Some of the key things you’ve learnt along the way Starting out
WikiJob we had no money, no concept of how to conduct business and in all honesty very little sense! Very early on we decided not to get funding (we bootstrapped everything) which I think may have been a mistake. Although it’s great to have full ownership of WikiJob right now, if we’d taken on investment and a business adviser we might not have spent 2 - 3 years without a revenue. Looking back could have made a revenue far sooner if we’d followed a few simple rules that now seem very obvious (rule number one, for example, is don’t wait for anything before you start selling advertising. Start selling advertising from day one!)
A difficult period starting the business and how you overcame it.
We spent all of our initial profits hiring a sales person very early on because we didn’t trust ourselves to sell. As it turned out, although a good person, this sales person didn’t deliver us any results and after five months we had to let them go. This meant we’d spent a lot of money and had nothing to show for it, and at the time this was all the money we had!
Although we lost a lot financially, it was during this period that I learnt two important things. If something isn’t working in your business, you have to extract it, or end it, immediately. With lots of things, but especially employees (and in particular your first one)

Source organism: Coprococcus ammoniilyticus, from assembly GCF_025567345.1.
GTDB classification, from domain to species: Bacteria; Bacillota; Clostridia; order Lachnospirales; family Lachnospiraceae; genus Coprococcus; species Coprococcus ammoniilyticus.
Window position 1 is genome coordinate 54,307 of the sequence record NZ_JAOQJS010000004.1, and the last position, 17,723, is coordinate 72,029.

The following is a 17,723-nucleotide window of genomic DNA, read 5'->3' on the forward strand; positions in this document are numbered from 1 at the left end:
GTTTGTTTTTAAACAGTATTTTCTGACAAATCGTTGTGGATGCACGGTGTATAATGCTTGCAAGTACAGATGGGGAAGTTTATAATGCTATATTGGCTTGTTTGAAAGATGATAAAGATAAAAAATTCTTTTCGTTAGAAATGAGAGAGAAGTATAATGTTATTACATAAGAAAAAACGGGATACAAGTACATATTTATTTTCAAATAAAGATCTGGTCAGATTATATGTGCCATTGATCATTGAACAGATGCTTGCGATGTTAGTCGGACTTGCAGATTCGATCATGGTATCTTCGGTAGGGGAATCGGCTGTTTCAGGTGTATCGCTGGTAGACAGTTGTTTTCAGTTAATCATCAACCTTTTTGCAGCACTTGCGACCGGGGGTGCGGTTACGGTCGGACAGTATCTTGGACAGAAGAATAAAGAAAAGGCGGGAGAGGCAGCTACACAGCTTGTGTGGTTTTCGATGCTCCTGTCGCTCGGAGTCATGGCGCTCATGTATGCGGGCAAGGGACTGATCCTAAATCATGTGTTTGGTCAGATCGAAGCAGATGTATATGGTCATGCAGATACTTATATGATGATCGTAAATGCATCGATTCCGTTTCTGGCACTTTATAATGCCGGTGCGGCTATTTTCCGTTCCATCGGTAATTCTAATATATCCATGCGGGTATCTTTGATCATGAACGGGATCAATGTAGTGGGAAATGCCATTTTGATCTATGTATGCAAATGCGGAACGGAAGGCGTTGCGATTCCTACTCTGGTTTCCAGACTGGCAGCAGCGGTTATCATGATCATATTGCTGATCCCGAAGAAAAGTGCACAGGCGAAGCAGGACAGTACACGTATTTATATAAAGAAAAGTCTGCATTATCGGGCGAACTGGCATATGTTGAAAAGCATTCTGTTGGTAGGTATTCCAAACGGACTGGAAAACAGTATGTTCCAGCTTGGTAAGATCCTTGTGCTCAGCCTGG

you really want things to work out. But as you try to improve things, you’re undoubtedly spending money and devoting time to something which will probably never work. If you spot a problem, extract it immediately. I also learnt that you should trust in your own abilities to do things. As a founder your passion will guide you through, even in areas of business which may be new to you or seem difficult to understand at first. In retrospect we should never have hired anyone early on and just sold things ourselves, which we did very effectively in the end!
The business now: your plans for the future?
Right now WikiJob generates over half a million user visits each month (predominantly from the UK) and helps employers, universities and consumer brands connect with, recruit and offer products to students and recent graduates. Over the past five years we have grown from nothing into one of the most successful graduate recruitment tools available - last year our turnover exceeded £500,000 and we would hope to double that in 2012 (we’ve doubled turnover every year of business so far).
There are opportunities to explore taking WikiJob abroad and growing internationally does appeal. We are also looking at new business directions including a site we just started for festivals (wikifestivals.com). I’ve always wanted to open a bar in east London - this is also something I’m looking into right now.
The great thing about being an entrepreneur and working for yourself is that anything can happen. If I stumble across what I think is a brilliant business idea tomorrow, there’s nothing to stop me jumping on it and running with it straight away. Likewise if I get bored of something, I can delegate ownership to someone else. In my opinion that’s just fantastic!